False economy

In the latest issue of her newsletter, nonprofit lawyer Kathryn Vanden Berk reviews the intersection of the age discrimination statutes with nonprofits’ need or desire to move older workers into retirement. (Copy available on request.)

Vanden Berk is too polite to say so, but hidden inside the recent attention to nonprofits’ difficulties recruiting young workers is the simple fact that [we] Baby Boomers won’t get out of the way. And hidden inside that in turn is the slightly more complicated fact that bringing in younger workers is not the cost-cutting measure among charities that it is at for-profit enterprises. Indeed, older workers actually pull down median salaries at nonprofits, because so many of them came into charitable employment at a time when getting paid adequately was a sign of insufficient commitment. (And, lest we forget, because so many of them are women and thus routinely underpaid.)

So the real question is not whether nonprofits CAN remove older workers when it’s time for a change of direction, but whether they WILL. Or will they cling to low-paid veterans not because their experience is invaluable but because donors want to continue providing society’s most important features–social services, education, the arts–on the cheap?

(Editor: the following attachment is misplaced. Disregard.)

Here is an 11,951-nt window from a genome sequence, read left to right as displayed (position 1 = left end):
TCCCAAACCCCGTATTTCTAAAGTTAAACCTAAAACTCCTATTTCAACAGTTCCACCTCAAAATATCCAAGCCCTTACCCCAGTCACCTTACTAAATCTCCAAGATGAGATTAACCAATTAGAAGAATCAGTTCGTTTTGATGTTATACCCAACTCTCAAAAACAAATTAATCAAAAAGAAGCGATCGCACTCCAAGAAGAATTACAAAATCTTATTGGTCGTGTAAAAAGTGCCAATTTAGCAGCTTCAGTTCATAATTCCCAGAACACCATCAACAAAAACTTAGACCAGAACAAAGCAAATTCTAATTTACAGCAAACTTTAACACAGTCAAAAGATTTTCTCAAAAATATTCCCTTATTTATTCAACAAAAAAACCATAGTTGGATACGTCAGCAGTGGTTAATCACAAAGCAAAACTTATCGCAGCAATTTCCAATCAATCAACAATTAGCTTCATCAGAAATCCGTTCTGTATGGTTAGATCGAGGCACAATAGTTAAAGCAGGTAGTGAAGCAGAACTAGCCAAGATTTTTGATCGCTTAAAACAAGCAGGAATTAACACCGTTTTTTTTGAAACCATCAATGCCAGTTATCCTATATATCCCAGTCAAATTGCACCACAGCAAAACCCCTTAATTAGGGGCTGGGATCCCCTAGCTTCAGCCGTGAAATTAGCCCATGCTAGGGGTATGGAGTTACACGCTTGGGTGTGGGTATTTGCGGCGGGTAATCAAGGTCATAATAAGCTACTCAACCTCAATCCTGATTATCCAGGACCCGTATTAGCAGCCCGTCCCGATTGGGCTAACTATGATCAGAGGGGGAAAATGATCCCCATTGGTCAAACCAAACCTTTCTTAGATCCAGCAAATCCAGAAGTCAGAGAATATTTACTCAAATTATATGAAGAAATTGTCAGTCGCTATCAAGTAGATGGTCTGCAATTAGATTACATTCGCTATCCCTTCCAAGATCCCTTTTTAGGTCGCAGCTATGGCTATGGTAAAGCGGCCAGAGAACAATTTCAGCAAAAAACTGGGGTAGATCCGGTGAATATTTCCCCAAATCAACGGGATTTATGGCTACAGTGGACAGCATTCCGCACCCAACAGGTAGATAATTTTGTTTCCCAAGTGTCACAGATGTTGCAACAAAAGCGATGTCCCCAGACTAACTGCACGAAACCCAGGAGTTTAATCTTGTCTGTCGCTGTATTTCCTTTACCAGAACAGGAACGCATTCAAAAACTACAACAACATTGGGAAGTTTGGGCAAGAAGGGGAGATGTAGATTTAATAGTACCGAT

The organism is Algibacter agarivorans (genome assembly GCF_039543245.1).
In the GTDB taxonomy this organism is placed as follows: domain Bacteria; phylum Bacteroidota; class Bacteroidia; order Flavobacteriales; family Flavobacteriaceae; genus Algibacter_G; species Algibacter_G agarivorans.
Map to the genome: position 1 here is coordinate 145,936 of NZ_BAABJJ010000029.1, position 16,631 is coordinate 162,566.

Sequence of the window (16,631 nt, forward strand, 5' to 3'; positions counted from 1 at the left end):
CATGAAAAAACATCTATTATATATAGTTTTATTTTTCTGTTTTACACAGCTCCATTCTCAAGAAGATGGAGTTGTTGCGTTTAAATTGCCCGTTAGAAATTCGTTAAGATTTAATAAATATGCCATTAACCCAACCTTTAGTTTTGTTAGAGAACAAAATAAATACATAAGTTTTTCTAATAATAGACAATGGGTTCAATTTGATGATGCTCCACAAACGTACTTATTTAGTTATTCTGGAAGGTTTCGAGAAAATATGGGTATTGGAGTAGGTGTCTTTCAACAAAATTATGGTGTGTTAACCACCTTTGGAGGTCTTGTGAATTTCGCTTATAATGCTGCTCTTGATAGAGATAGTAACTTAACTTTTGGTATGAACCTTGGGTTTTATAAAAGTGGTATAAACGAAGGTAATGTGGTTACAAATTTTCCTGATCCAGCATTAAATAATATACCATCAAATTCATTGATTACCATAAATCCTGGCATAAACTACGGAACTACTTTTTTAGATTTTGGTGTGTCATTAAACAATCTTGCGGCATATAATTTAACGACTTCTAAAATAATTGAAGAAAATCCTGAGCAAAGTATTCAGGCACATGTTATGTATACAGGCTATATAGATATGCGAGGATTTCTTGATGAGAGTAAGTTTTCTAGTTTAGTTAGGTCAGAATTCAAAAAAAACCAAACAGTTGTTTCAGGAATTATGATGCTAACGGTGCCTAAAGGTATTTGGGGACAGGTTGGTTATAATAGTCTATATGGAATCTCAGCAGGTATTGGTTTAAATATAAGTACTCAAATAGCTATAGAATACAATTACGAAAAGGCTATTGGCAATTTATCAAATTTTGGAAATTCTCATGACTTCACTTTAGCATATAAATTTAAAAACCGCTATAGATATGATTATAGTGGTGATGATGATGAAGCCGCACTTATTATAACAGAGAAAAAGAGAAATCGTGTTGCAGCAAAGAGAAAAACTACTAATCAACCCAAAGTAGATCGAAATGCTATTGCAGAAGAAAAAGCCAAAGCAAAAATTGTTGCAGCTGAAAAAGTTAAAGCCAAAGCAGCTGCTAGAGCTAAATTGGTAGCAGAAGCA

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One Response to “False economy”

  1. janinsanfran Says:

    Amen to this post! I’ve done a good deal of mediation of situations in which advocacy outfits founded in the 70s by earnest Boomers were trying to get through a generational transition. These were often the unspoken issues, plus Founder Death Grip.

    That said, I remain uncertain whether meaningful social change work can be comfortably compensated, not only because of donor cheapness, but also because of the nature of the work. The folks who enjoy privilege don’t usually pay to be made uncomfortable.

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